I think that's the route I'd take. Problem is that the OP says the space is tight, so getting two wrenches in there is going to be difficult. That valve is probably below the toilet tank, so it might help to remove the tank. And you might as well replace the tank-to-bowl gasket and bolts while you're at it.

In fact... if the toilet is as old as the valve, it probably wastes water and clogs all the time. It would be even easier to replace the valve if you remove the toilet entirely and throw it away. (And then of course replace it with an efficient modern toilet.)
 

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Discussion Starter · #6 ·
The toilet is about 13 years old, the valve is most likely original which would be 60 years old.

So this is definitely threaded on?

Maybe it's just best if I leave it, the last thing I need is to open up a can of worms and have to open up the tiled wall.
 

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The toilet is about 13 years old, the valve is most likely original which would be 60 years old.

So this is definitely threaded on?

Maybe it's just best if I leave it, the last thing I need is to open up a can of worms and have to open up the tiled wall.
Yes, I agree, it looks to be threaded on. Unless you are willing to do what has been recommended, I agree, just leave it alone.

Dealing with 60 plus year old galvanize pipe never ends well.

You could try some wd 40, work it in and see if that helps with the stiffness.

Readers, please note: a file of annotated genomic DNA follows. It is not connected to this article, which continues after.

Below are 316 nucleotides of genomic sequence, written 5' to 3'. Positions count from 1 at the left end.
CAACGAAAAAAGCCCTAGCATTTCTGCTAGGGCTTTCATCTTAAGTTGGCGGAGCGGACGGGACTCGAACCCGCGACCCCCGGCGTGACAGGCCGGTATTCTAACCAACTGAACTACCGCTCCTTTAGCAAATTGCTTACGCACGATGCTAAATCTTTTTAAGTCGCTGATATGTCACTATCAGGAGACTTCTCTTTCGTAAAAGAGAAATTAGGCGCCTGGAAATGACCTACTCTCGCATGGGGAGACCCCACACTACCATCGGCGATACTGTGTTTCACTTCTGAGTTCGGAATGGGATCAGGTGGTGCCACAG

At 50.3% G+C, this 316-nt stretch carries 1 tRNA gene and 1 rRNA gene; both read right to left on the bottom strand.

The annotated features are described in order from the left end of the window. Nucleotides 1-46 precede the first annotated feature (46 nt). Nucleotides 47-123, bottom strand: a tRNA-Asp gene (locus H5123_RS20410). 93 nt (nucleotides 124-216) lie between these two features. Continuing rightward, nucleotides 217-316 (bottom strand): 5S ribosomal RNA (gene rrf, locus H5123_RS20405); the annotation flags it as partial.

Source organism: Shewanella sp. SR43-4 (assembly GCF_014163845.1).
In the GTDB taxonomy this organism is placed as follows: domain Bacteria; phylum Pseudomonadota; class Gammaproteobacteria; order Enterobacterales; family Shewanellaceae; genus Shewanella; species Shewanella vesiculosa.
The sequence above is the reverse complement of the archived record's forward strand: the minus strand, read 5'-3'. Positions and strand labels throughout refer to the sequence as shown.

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If no room for a pipe wrench, try vice grips with curved jaws.
 

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You could shut off the main, add a new washer and grease the threads on the stem.


I agree that messing with 60 year old pipes often does not end well.
 

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Colbyt,
You have a point, except: Let the OP remove the angle stop first, and let's see the condition of the thread on the nipple and the amount of rust inside the nipple.
In fact, the OP could be due for a re-pipe job.
Just sayin.
 

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I already agreed with both of you. :)



The old valve with a new washer, grease and maybe some packing will probably outlast anything sold at Blue or Orange.


BTW to the OP: Sometimes valves are hard to turn because someone over-tighted the packing nut, the cone shaped nut just behind the handle.
 

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OP, you should take a metal implement and carefully scratch off some of the crud so you know what the pipe material is. My personal expectation is that it's copper.

As far as working room, getting enough is simply the cost of a few minutes more of your time drain and remove the toilet, plus a $2 wax ring. That cost will easily offset the frustration and extra time you'll spend contorting yourself into that space, and possibly save the sensitive ears of the females in your household from all of your cursing.